So in a fit of exasperation I downloaded a launcher. I was hoping to keep Marshmallow as pristine as possible, but the allure of Nova Launcher (with a little help from TeslaUnread) was too great. A few toggles and taps later and I had restored the little missed, waiting, and unread markers on the apps that needed them.
I’ve always known Android’s biggest advantage over iOS was customization, but using it to solve a problem like this was pure joy. With my iPhone, I’ve always had to grin and bear any issues and shortcomings I may have. There’s always jailbreaking, of course, but that exposes my phone in scary ways and detracts from the overall iOS experience with frequent crashes and bugs. Android let me solve a problem just by spending a few bucks in the Play Store.
New world ordered
Once I had badges in place, I could focus on properly setting up my home screen. Android lends itself to a much different layout, and it’s here where I became smitten. I have a lot of apps on my iPhone—863 to be exact. I’m something of a digital hoarder, my iPhone divided into a meticulous system of home screens and folders containing hundreds of apps I rarely use but still need to see, something I’ve always wished wasn’t necessary.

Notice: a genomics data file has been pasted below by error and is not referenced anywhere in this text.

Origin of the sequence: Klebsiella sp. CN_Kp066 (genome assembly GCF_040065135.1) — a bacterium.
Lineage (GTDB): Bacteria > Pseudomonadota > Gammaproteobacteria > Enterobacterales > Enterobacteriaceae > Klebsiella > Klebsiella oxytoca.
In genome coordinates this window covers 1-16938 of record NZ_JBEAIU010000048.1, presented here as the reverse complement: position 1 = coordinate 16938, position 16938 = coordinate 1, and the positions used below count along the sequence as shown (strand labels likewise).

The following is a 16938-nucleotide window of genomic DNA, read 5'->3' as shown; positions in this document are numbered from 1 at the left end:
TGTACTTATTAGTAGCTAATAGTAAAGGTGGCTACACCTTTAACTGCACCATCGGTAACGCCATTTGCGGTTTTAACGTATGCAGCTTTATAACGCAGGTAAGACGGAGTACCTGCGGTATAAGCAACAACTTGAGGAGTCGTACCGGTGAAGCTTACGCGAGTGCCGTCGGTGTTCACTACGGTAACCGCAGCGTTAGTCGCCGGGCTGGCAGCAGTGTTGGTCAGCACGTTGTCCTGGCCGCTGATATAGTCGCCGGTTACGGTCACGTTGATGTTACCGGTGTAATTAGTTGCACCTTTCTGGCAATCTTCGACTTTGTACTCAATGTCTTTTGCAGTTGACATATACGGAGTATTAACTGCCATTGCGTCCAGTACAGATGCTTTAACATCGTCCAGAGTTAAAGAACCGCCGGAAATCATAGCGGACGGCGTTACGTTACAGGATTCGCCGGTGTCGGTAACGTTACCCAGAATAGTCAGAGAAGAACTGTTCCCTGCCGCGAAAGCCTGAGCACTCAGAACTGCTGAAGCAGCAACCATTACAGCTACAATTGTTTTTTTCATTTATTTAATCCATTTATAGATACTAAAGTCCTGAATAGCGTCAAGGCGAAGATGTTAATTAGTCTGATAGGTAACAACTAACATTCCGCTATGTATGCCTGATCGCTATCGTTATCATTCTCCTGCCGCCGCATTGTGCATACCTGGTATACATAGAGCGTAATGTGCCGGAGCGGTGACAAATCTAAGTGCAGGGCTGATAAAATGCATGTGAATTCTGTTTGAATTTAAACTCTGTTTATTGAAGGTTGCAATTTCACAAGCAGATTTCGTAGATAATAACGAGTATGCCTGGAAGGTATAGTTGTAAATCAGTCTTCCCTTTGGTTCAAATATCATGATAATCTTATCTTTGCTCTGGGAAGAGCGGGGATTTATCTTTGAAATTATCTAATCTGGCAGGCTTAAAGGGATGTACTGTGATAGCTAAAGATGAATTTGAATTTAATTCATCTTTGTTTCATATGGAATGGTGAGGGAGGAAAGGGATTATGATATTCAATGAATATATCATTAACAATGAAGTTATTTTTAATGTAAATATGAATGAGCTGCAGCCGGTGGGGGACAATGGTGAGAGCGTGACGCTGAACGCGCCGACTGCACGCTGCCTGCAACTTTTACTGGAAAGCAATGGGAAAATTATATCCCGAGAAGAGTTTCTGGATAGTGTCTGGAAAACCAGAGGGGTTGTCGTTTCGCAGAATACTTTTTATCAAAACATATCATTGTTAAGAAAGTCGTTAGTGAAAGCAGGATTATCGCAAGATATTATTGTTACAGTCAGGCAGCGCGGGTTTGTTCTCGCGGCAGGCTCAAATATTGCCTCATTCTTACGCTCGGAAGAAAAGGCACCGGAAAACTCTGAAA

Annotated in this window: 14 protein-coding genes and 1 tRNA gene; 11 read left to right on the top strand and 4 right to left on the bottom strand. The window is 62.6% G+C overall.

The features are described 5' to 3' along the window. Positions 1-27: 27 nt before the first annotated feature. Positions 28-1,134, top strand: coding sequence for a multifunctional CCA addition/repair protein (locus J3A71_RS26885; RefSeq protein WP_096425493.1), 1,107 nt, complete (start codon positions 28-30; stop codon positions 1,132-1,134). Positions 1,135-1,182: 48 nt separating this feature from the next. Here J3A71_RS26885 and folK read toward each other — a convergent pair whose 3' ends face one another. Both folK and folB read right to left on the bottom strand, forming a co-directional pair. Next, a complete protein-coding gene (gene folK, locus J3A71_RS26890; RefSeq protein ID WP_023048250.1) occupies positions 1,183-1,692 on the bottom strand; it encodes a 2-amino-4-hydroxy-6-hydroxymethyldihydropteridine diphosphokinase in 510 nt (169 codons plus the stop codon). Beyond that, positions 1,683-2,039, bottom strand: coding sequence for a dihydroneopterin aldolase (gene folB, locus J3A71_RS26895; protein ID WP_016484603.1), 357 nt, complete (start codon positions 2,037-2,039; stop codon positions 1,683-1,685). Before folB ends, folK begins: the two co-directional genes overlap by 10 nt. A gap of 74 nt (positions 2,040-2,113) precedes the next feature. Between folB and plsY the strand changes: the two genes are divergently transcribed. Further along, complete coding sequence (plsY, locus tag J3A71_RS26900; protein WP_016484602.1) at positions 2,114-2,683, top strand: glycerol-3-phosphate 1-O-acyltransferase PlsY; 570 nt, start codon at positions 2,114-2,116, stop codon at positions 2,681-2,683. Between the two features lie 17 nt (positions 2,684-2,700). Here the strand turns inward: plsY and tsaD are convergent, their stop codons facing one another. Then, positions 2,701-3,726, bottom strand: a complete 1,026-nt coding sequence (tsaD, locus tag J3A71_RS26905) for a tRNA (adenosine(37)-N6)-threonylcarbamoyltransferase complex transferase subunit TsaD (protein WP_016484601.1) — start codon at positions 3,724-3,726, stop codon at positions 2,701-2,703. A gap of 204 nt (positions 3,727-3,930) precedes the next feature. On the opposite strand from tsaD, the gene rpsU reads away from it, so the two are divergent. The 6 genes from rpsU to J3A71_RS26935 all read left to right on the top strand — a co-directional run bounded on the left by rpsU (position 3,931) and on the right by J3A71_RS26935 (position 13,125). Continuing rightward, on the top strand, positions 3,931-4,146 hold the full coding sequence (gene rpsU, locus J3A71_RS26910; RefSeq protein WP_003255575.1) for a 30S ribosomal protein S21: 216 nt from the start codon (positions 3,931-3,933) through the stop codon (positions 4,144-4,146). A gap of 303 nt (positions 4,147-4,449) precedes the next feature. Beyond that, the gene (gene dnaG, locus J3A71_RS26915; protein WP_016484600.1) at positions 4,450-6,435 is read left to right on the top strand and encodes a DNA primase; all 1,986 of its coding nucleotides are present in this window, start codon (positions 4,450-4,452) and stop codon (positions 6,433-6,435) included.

Being able to leave blank spaces on your home screen is welcome after years of iOS’s forced grid.
This is where Android truly begins to set itself apart. With every upcoming iOS update I’ve hoped in vain that Apple allows us to delete the stock apps we don’t want, but Android’s drawer is such a perfect solution I’m kind of amazed Apple hasn’t yet appropriated it under its Mission Control trademark. It’s the best of both words: If you enjoy looking at pages of app icons, you can easily set up iOS-style homepages, but your apps can also stay tucked out of view, making Android feel more like a desktop operating system than a mobile one. iOS feels antiquated and downright amateurish by comparison, and I’m never going to look at my iPhone’s home screen the same.
I happily tinkered with the layout of my home screen for a few days before settling on a layout that I’ve stuck with for the rest of my time with the Nexus 6P. I don’t feel the need to rotate my apps like I do on my iPhone; my home screen consists of just one home screen with 16 apps, all of which I regularly use. At the top is a solitary weather widget that updates as I travel and provides me with the at-a-glance forecast and conditions I’ve always craved on my iPhone.
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